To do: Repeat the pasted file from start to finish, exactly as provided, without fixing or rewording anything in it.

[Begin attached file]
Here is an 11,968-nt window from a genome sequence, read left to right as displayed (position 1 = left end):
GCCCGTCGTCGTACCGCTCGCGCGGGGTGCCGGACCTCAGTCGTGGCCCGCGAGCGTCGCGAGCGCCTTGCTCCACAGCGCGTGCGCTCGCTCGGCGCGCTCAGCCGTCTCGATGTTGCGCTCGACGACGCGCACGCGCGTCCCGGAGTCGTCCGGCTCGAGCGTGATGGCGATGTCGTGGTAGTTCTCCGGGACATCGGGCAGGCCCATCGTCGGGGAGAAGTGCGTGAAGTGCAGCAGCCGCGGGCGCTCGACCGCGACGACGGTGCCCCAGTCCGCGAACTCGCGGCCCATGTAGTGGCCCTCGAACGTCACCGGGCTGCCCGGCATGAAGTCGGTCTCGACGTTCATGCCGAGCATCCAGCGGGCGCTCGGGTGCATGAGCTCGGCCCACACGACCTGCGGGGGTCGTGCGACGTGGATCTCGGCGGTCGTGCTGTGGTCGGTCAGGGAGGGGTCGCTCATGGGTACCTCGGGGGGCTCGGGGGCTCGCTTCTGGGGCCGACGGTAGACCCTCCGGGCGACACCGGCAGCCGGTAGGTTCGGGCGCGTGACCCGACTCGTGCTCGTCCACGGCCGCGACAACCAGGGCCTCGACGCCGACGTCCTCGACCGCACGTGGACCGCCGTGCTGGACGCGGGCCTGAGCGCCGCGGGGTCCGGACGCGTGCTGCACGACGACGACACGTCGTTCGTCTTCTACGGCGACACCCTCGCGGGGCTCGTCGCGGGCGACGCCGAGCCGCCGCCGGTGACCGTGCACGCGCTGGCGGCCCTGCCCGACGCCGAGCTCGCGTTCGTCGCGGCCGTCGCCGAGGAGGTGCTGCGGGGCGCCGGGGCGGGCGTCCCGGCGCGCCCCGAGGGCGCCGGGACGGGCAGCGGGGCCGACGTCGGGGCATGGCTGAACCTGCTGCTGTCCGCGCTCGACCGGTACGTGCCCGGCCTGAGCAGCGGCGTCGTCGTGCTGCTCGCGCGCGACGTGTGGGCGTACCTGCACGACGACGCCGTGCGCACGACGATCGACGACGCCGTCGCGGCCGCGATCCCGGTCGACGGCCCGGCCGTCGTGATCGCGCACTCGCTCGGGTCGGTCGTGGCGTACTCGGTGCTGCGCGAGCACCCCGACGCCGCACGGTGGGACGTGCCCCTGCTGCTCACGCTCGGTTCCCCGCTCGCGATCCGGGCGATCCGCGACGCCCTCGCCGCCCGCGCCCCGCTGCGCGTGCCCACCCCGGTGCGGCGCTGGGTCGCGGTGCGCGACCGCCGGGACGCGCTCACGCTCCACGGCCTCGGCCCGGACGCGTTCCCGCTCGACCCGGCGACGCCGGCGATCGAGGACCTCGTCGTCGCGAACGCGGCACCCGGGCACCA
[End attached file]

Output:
Here is an 11,968-nt window from a genome sequence, read left to right as displayed (position 1 = left end):
GCCCGTCGTCGTACCGCTCGCGCGGGGTGCCGGACCTCAGTCGTGGCCCGCGAGCGTCGCGAGCGCCTTGCTCCACAGCGCGTGCGCTCGCTCGGCGCGCTCAGCCGTCTCGATGTTGCGCTCGACGACGCGCACGCGCGTCCCGGAGTCGTCCGGCTCGAGCGTGATGGCGATGTCGTGGTAGTTCTCCGGGACATCGGGCAGGCCCATCGTCGGGGAGAAGTGCGTGAAGTGCAGCAGCCGCGGGCGCTCGACCGCGACGACGGTGCCCCAGTCCGCGAACTCGCGGCCCATGTAGTGGCCCTCGAACGTCACCGGGCTGCCCGGCATGAAGTCGGTCTCGACGTTCATGCCGAGCATCCAGCGGGCGCTCGGGTGCATGAGCTCGGCCCACACGACCTGCGGGGGTCGTGCGACGTGGATCTCGGCGGTCGTGCTGTGGTCGGTCAGGGAGGGGTCGCTCATGGGTACCTCGGGGGGCTCGGGGGCTCGCTTCTGGGGCCGACGGTAGACCCTCCGGGCGACACCGGCAGCCGGTAGGTTCGGGCGCGTGACCCGACTCGTGCTCGTCCACGGCCGCGACAACCAGGGCCTCGACGCCGACGTCCTCGACCGCACGTGGACCGCCGTGCTGGACGCGGGCCTGAGCGCCGCGGGGTCCGGACGCGTGCTGCACGACGACGACACGTCGTTCGTCTTCTACGGCGACACCCTCGCGGGGCTCGTCGCGGGCGACGCCGAGCCGCCGCCGGTGACCGTGCACGCGCTGGCGGCCCTGCCCGACGCCGAGCTCGCGTTCGTCGCGGCCGTCGCCGAGGAGGTGCTGCGGGGCGCCGGGGCGGGCGTCCCGGCGCGCCCCGAGGGCGCCGGGACGGGCAGCGGGGCCGACGTCGGGGCATGGCTGAACCTGCTGCTGTCCGCGCTCGACCGGTACGTGCCCGGCCTGAGCAGCGGCGTCGTCGTGCTGCTCGCGCGCGACGTGTGGGCGTACCTGCACGACGACGCCGTGCGCACGACGATCGACGACGCCGTCGCGGCCGCGATCCCGGTCGACGGCCCGGCCGTCGTGATCGCGCACTCGCTCGGGTCGGTCGTGGCGTACTCGGTGCTGCGCGAGCACCCCGACGCCGCACGGTGGGACGTGCCCCTGCTGCTCACGCTCGGTTCCCCGCTCGCGATCCGGGCGATCCGCGACGCCCTCGCCGCCCGCGCCCCGCTGCGCGTGCCCACCCCGGTGCGGCGCTGGGTCGCGGTGCGCGACCGCCGGGACGCGCTCACGCTCCACGGCCTCGGCCCGGACGCGTTCCCGCTCGACCCGGCGACGCCGGCGATCGAGGACCTCGTCGTCGCGAACGCGGCACCCGGGCACCA